and from a wicked Mistress there, whose false Accusations condemned him to a Gaol, from whence God raised him to Pbaroah's Throne. There are very few Men can make any Objection against the Divine Providence, with respect to themselves, because they know themselves, and the several Stages of their Lives, what Good and Evil they have done, and what they have deserved, and what they have received from God; which is a good Argument that we should find as little to except against the Providence of God to other Men alto, did we know them as perfe&ly as we know our felves.
III. As for what cannot be known in this World, it is time enough for us to know it in the World to come,
Indeed this Knowledge is not fit for us in this World; it is not fit we should know one another fo perfectly, as is necessary to vindicate every Paisage of God's Providence towards other Men; for this would be to have a Casement into each others Breasts, 'to understand all the Intrigues and Secrets of Families; and were it put to our own Choice, I am apt to think we should rather be contented to be ignorant of a great many things, than to be so well known our felves to all the World.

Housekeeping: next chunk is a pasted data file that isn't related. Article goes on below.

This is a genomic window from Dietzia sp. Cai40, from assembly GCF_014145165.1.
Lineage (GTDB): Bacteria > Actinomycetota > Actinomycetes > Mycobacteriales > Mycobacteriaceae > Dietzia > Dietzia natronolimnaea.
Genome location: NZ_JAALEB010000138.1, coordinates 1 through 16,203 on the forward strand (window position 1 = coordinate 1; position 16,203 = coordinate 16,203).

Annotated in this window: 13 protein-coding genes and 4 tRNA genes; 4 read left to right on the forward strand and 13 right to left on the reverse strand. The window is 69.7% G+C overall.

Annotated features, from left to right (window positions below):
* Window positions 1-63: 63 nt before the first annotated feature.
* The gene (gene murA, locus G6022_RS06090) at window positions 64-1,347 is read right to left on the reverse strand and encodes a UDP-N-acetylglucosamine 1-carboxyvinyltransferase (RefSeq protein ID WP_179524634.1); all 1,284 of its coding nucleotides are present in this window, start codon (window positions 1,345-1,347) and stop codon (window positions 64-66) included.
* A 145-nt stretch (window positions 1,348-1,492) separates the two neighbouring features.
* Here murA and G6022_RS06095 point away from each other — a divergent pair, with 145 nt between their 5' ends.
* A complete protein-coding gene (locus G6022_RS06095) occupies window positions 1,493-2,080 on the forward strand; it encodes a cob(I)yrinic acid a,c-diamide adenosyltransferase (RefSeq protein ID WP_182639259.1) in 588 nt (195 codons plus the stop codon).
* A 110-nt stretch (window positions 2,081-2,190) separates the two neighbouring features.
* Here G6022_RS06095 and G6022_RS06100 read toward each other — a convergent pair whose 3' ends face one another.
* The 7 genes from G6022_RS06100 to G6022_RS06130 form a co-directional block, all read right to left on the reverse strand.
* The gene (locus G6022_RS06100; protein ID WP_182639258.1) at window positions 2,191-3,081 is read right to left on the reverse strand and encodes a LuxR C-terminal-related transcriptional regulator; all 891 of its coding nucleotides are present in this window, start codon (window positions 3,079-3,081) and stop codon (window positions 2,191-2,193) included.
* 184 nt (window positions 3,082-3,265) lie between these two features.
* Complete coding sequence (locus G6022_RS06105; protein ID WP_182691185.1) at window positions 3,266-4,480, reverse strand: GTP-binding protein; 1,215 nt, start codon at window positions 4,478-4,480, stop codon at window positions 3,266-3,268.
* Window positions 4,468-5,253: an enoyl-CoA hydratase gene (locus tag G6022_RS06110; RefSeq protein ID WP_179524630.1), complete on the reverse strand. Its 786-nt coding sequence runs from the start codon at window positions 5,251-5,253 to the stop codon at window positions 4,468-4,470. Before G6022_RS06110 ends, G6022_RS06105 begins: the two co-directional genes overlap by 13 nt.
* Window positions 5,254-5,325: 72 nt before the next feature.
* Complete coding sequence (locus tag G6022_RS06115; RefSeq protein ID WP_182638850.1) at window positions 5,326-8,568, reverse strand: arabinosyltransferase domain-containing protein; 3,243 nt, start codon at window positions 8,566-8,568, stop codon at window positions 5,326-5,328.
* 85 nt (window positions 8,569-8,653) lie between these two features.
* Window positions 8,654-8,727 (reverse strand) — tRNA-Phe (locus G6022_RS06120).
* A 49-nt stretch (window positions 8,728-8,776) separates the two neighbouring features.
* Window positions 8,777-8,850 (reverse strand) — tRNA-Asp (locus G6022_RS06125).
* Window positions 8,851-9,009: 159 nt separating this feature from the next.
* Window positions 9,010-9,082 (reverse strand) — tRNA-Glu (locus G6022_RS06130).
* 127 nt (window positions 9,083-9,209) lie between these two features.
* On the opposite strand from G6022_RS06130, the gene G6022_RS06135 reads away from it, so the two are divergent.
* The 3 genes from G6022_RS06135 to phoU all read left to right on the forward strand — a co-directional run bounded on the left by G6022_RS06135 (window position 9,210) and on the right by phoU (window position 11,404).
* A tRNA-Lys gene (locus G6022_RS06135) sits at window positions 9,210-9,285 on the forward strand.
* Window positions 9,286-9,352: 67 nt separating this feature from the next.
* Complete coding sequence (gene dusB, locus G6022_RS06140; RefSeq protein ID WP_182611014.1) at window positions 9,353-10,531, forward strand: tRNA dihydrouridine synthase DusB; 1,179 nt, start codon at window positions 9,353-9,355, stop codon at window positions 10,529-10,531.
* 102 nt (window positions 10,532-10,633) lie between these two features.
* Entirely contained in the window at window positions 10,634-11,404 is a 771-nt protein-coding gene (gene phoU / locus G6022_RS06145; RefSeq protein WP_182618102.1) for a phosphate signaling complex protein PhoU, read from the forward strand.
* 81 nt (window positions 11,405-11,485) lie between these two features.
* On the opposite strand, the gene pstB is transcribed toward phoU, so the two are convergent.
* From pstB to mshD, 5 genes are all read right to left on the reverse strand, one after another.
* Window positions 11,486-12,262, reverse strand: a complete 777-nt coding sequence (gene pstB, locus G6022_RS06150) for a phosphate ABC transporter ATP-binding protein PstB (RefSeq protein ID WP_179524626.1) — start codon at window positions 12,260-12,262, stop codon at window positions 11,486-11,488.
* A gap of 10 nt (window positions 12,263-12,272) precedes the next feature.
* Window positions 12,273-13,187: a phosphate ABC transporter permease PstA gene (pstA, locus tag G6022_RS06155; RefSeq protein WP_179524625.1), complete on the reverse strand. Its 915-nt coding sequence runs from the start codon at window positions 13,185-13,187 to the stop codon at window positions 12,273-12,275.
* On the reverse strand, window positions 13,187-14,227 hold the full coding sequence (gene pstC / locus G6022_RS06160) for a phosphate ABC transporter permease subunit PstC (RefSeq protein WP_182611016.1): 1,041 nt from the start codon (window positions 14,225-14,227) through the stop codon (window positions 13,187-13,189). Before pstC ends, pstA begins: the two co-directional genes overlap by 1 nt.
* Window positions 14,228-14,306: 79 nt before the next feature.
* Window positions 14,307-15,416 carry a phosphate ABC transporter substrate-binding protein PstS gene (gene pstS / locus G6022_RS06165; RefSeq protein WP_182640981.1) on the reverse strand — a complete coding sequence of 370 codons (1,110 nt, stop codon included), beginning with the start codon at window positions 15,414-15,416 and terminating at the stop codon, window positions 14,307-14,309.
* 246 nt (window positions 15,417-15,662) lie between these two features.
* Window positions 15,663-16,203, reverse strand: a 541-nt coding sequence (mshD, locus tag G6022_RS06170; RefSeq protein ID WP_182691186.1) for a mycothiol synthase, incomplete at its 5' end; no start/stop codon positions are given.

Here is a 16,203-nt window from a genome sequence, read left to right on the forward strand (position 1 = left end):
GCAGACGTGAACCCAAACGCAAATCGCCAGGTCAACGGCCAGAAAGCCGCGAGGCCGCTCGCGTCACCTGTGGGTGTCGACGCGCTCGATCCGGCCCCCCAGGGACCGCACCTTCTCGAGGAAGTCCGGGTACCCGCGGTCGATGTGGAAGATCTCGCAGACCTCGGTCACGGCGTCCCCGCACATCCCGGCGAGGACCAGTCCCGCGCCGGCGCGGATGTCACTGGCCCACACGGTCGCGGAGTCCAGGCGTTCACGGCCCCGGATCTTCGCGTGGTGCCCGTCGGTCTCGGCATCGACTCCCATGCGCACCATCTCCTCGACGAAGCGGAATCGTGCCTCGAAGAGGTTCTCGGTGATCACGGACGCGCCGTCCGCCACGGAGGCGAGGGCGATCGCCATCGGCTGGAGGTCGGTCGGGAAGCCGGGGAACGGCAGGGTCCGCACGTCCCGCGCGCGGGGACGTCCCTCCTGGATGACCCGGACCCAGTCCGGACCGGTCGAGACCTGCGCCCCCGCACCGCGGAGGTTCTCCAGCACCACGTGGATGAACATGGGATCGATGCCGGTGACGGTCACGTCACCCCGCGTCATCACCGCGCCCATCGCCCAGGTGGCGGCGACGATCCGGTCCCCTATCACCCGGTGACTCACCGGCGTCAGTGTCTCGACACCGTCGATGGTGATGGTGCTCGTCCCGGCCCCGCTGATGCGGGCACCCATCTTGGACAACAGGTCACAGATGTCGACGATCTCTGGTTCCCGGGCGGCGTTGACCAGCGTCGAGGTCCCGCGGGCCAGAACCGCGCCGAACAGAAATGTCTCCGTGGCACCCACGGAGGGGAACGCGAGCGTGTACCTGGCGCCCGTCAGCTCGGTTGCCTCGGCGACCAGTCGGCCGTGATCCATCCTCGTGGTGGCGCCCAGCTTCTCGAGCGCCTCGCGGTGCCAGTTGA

Nor is it fitting in this State that we should so perfectly underftand all the Secrets of the Divine Counsel, for what reason he afflicts or prospers private Men, or publick Societies, as is necessary to make a Judgment of the Divine Providence: One greac Mystery of Government is to conceal Counlels; and this is the Glory of the Divine Providence, by dark and mysterious Methods to bring